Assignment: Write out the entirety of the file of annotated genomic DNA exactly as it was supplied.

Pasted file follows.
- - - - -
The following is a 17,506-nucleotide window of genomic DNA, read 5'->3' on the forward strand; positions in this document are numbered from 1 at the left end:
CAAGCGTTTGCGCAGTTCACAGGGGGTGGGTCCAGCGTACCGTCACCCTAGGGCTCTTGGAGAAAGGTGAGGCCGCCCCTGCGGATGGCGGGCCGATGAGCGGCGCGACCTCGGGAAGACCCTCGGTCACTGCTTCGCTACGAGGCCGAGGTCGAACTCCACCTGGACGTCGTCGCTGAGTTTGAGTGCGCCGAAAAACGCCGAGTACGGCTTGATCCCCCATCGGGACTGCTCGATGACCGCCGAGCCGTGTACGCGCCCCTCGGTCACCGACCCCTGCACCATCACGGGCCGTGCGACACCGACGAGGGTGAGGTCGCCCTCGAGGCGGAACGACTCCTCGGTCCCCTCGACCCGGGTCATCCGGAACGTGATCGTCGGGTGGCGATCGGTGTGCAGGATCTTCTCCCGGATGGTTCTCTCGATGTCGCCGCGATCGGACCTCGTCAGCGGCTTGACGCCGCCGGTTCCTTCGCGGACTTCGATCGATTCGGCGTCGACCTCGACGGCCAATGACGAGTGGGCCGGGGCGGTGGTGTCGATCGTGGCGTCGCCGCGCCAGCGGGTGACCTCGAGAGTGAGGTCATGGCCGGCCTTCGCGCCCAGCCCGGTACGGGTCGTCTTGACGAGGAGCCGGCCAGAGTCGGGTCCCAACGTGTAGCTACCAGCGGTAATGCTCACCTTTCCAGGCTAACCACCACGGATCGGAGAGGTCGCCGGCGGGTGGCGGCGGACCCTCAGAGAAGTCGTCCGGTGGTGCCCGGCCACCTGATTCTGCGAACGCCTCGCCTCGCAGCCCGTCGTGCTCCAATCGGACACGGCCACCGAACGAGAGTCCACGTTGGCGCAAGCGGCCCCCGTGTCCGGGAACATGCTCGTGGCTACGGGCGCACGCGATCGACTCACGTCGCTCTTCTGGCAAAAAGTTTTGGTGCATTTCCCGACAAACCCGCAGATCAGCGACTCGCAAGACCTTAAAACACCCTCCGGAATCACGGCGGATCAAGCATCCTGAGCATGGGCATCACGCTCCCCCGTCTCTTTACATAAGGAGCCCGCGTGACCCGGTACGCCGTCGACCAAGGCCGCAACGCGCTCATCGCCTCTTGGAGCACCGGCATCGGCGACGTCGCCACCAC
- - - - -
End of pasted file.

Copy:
The following is a 17,506-nucleotide window of genomic DNA, read 5'->3' on the forward strand; positions in this document are numbered from 1 at the left end:
CAAGCGTTTGCGCAGTTCACAGGGGGTGGGTCCAGCGTACCGTCACCCTAGGGCTCTTGGAGAAAGGTGAGGCCGCCCCTGCGGATGGCGGGCCGATGAGCGGCGCGACCTCGGGAAGACCCTCGGTCACTGCTTCGCTACGAGGCCGAGGTCGAACTCCACCTGGACGTCGTCGCTGAGTTTGAGTGCGCCGAAAAACGCCGAGTACGGCTTGATCCCCCATCGGGACTGCTCGATGACCGCCGAGCCGTGTACGCGCCCCTCGGTCACCGACCCCTGCACCATCACGGGCCGTGCGACACCGACGAGGGTGAGGTCGCCCTCGAGGCGGAACGACTCCTCGGTCCCCTCGACCCGGGTCATCCGGAACGTGATCGTCGGGTGGCGATCGGTGTGCAGGATCTTCTCCCGGATGGTTCTCTCGATGTCGCCGCGATCGGACCTCGTCAGCGGCTTGACGCCGCCGGTTCCTTCGCGGACTTCGATCGATTCGGCGTCGACCTCGACGGCCAATGACGAGTGGGCCGGGGCGGTGGTGTCGATCGTGGCGTCGCCGCGCCAGCGGGTGACCTCGAGAGTGAGGTCATGGCCGGCCTTCGCGCCCAGCCCGGTACGGGTCGTCTTGACGAGGAGCCGGCCAGAGTCGGGTCCCAACGTGTAGCTACCAGCGGTAATGCTCACCTTTCCAGGCTAACCACCACGGATCGGAGAGGTCGCCGGCGGGTGGCGGCGGACCCTCAGAGAAGTCGTCCGGTGGTGCCCGGCCACCTGATTCTGCGAACGCCTCGCCTCGCAGCCCGTCGTGCTCCAATCGGACACGGCCACCGAACGAGAGTCCACGTTGGCGCAAGCGGCCCCCGTGTCCGGGAACATGCTCGTGGCTACGGGCGCACGCGATCGACTCACGTCGCTCTTCTGGCAAAAAGTTTTGGTGCATTTCCCGACAAACCCGCAGATCAGCGACTCGCAAGACCTTAAAACACCCTCCGGAATCACGGCGGATCAAGCATCCTGAGCATGGGCATCACGCTCCCCCGTCTCTTTACATAAGGAGCCCGCGTGACCCGGTACGCCGTCGACCAAGGCCGCAACGCGCTCATCGCCTCTTGGAGCACCGGCATCGGCGACGTCGCCACCAC